The goal of the Lux Archive Blog is to inform and educate people like you about fine art photography. Whether you’re a university student or long time art collector you’ve come to the right place.
Here you’ll find thoughtful, engaging content including interviews with artists, curators, collectors, and interior designers about a range of topics related to fine art photography. You’ll also find occasional announcements related to the photography prints that we sell on our sister website Lux Archive. Nevertheless, this blog will stand on it’s own as a valuable resource for fine art lovers; regardless of whether they’re looking to make a purchase.
We are excited to introduce our very first interview on this blog! We spoke with the very intelligent and accomplished Karen Irvine, Curator and Associate Director of the Museum of Contemporary Photography in Chicago. She has organized over forty exhibitions of contemporary photography at the MoCP and other institutions and is a part-time instructor of photography at Columbia College Chicago. Our discussion follows below.
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LUX ARCHIVE: You consistently produce interesting new topics for exhibitions, how do you come up with ideas for curating a show?
IRVINE: Most of my ideas come from meeting an individual artist and seeing what they’re working on and then thinking ‘wow, what a great idea, what a great topic.’ Most of the group shows I organize stem from one person’s work and expand on it. For example I’m working on a crime show right now which opens at the end of October and although I had been considering the topic for some time, the impetus for organizing the show this year was a book project I began working on with Christian Patterson of his Redheaded Peckerwood work [about crime]. I built a group show of eight artists who look back at crimes, mostly historical but some more recent, and revisit violent stories. So that’s a very typical scenario. And then sometimes ideas come from looking at what’s happening in the world and then thinking ‘okay, this seems like an important topic.’ We also want to keep our programming fresh so we try to do a variety of things to appeal to different people and different audiences.
LUX ARCHIVE: Do you fee like there are certain photographic topics or content that appeal to certain audiences?
IRVINE: Our general audience still likes very classical photography. We have an amazing collection of historical work and I think sometimes people expect to see work by extremely well-known photographers such as Ansel Adams when they come to a photography museum. I think at its broadest, our audience is typically looking for that sort of work. What they think of as fine art photography is typically black and white, very sharp photographs of an exotic place or some grand scene.
LUX ARCHIVE: What about the people who are in their late twenties or thirties, who didn’t grow up with Ansel Adams or black and white photography, do they respond more to the ‘contemporary’ works?
IRVINE: That’s a good question—I’ve never measured it in any way, but I wouldn’t say they respond more to contemporary works, but are perhaps more open to them. Possibly because everybody’s hooked to a screen and used to looking at a lot of imagery all the time on the Internet, I do think that it makes sense that there are certain types of artwork that that a younger generation would respond to a little bit more easily. I’m very interesting in challenging, conceptual work but I also have to keep in mind that a lot of people walking into this museum perhaps don’t engage with contemporary art or photography on a regular basis, so I’m always looking for artists who make work that is accessible on some level, and then has multiple layers of concept and complexity. Work that can be appreciated if you know about art history or not, if you know about the political situation of this place or not, or what have you—but there should be something that can touch everyone.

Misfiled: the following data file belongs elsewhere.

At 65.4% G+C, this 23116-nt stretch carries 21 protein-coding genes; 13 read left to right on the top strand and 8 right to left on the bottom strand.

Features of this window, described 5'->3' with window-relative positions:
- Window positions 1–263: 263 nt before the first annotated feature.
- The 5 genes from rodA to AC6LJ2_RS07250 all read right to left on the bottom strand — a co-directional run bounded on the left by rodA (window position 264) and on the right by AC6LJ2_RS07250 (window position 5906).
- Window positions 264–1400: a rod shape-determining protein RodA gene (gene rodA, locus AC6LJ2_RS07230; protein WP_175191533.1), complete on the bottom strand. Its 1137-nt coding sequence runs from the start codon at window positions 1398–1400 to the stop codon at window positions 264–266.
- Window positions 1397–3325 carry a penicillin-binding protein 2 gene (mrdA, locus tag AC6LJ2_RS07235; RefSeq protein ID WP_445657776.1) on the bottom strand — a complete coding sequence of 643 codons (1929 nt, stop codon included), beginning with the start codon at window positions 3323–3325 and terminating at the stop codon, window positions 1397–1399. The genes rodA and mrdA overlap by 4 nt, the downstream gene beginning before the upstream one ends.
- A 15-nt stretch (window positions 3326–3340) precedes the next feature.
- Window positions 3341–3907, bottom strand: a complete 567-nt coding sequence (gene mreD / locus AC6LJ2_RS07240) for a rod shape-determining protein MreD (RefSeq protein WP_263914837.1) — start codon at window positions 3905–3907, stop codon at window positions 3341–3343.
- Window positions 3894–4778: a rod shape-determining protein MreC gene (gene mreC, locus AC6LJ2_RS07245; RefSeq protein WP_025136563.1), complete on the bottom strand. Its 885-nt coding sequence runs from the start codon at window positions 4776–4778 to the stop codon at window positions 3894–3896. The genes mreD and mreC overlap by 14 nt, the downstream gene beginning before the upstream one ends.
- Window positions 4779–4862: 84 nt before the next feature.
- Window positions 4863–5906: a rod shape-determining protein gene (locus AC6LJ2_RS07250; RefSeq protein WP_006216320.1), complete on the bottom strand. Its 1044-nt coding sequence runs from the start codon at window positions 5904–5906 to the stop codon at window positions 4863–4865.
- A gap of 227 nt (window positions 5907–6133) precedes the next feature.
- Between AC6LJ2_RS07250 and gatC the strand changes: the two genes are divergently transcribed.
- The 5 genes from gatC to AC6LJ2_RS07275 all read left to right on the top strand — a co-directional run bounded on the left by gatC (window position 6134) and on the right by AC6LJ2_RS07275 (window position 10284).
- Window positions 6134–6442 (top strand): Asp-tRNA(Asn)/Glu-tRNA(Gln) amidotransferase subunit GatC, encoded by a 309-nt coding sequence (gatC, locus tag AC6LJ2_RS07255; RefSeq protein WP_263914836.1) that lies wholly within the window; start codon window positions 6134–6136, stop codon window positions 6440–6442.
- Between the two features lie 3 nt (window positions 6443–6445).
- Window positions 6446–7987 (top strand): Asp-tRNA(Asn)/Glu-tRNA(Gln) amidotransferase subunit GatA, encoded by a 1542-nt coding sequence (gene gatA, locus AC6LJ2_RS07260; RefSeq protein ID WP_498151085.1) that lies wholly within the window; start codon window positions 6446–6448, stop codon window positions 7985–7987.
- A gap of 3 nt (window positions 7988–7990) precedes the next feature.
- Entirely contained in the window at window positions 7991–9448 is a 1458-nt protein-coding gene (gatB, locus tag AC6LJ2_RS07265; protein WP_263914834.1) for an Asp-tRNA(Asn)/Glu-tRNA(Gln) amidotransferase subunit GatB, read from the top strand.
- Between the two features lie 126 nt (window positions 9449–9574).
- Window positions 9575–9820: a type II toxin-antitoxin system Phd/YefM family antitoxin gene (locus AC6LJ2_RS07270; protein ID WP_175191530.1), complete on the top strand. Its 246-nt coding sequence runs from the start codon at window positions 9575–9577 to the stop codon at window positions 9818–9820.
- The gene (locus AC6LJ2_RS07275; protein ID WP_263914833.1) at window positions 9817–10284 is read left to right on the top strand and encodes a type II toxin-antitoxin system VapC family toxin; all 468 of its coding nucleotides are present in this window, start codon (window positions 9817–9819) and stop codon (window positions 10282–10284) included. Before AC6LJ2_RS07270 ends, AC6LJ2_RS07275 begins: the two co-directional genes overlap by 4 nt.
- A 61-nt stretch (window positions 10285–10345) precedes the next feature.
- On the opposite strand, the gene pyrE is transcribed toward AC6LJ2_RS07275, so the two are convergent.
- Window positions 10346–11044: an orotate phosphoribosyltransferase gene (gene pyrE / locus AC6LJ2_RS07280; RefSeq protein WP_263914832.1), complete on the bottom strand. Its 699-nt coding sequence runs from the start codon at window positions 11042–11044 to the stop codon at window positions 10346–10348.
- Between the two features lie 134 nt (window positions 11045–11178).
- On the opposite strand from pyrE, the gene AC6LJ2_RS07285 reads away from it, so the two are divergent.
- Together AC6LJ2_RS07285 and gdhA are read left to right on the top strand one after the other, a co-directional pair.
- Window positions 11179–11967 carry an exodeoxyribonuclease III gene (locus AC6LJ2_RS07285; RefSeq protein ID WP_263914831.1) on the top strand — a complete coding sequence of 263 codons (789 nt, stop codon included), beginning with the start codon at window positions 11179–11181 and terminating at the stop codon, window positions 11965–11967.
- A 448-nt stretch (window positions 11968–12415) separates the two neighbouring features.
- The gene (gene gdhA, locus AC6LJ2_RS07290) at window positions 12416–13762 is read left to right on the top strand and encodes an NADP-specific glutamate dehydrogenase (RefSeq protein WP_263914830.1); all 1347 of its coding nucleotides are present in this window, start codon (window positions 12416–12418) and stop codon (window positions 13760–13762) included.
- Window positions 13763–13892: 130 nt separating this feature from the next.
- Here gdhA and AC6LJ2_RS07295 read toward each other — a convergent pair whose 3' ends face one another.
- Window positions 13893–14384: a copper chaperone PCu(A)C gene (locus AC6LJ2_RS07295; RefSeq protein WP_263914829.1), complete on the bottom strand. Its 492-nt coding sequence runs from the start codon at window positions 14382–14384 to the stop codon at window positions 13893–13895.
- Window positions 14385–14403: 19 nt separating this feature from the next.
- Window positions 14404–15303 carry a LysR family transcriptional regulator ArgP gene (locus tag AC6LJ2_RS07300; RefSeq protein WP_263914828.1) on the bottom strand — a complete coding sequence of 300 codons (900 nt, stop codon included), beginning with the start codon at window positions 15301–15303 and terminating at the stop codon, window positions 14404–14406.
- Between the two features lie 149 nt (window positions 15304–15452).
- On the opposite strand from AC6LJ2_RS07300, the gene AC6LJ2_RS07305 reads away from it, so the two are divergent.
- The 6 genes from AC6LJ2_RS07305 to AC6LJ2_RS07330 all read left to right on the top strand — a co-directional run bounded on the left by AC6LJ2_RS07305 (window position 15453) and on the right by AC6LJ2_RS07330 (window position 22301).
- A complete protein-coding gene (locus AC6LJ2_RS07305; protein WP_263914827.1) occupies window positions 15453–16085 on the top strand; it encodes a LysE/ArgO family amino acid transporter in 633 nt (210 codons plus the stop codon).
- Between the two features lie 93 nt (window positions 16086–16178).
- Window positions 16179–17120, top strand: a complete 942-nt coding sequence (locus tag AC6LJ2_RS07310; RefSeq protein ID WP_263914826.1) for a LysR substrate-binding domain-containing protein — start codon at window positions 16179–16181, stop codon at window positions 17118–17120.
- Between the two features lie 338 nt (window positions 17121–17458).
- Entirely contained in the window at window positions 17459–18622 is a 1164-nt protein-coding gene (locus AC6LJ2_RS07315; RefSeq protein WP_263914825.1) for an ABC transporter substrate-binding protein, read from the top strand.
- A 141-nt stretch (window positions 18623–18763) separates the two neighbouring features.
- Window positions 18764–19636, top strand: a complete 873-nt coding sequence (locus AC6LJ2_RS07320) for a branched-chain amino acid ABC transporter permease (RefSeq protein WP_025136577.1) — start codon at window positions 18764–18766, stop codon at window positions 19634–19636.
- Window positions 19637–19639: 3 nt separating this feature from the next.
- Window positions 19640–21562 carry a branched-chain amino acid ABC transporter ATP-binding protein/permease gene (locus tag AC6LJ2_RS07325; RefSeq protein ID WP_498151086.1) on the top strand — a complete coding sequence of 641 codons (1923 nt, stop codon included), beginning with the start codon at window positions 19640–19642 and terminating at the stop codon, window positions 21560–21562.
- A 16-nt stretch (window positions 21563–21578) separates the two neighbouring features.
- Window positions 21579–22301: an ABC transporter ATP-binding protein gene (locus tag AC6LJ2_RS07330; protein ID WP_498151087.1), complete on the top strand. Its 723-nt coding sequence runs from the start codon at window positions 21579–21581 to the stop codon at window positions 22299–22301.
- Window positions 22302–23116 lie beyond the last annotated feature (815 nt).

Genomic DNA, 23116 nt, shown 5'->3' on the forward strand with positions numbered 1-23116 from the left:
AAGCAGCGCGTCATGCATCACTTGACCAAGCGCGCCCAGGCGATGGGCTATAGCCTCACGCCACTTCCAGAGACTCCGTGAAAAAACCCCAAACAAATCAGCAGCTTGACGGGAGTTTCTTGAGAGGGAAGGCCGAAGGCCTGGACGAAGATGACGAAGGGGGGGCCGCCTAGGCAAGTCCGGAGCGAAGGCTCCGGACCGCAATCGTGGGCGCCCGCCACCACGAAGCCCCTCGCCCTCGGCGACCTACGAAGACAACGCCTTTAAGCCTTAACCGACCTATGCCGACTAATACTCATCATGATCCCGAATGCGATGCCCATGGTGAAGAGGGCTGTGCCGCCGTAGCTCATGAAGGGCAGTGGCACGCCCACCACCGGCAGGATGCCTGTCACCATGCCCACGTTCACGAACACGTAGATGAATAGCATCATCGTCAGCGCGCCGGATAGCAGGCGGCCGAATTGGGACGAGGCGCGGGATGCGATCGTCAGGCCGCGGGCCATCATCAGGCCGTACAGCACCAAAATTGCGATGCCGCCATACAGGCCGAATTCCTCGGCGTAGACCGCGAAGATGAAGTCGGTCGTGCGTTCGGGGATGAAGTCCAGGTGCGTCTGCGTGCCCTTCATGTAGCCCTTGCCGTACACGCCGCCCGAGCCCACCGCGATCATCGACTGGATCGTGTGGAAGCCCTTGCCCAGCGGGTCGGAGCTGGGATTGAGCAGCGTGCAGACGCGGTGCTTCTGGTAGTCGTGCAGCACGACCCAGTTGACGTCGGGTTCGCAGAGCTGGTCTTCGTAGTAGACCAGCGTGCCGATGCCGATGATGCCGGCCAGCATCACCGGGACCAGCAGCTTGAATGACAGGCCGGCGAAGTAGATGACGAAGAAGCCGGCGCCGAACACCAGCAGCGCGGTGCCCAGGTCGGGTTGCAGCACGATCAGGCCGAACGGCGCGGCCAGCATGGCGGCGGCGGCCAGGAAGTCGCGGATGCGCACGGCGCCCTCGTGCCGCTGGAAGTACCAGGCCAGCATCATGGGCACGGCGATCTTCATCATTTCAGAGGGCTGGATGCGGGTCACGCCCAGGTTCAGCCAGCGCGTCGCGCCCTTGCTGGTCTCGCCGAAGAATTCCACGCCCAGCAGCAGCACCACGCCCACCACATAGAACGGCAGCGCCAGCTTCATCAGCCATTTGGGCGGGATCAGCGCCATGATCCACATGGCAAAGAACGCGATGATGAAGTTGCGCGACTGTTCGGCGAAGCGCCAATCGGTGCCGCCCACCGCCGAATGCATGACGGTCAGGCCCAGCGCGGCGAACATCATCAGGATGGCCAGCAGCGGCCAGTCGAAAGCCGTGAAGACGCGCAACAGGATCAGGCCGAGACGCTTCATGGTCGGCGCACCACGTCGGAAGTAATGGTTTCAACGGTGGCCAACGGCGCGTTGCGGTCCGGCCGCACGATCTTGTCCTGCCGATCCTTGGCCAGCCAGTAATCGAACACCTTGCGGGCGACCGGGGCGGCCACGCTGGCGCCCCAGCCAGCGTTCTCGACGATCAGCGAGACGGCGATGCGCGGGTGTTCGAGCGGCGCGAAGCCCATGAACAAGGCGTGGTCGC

LUX ARCHIVE: Do you have your own personal collection of photography that you collect?
IRVINE: At home I have mostly small membership prints like the ones our museum commissions from artists to sell and raise money for our programming. Since photographs are editioned artists often are able to produce large editions at smaller sizes for various purposes. I’ve bought some from because it’s a good way to get nice pieces of work cheaper—but the end result is that everything is a bit more miniature. Working as a curator I have the pleasure of collecting vicariously for my institution. I also keep a collection of bad photography in my desk, just really cheesy stuff that comes in as mailers, for example. At one point I am going to make all my colleagues Christmas cards with images from that collection.
LUX ARCHIVE: Do you have any recommendations for younger collectors out there who are interested in starting a collection or adding to one?
IRVINE: It’s all about just getting to know the medium and what you like. So I think the best advice is to travel and look at shows, visit galleries, and start by buying things like the membership prints I mentioned. In general the rule is never buy for investment but buy because you love it. I think if you love what you buy you can’t make any mistakes. And the great thing about collecting contemporary work is that you can meet the artist. I would encourage people to reach out to the artists, often they’re very accessible and it will likely enrich your experience with their work.
Find out more about the exhibitions at MoCP >>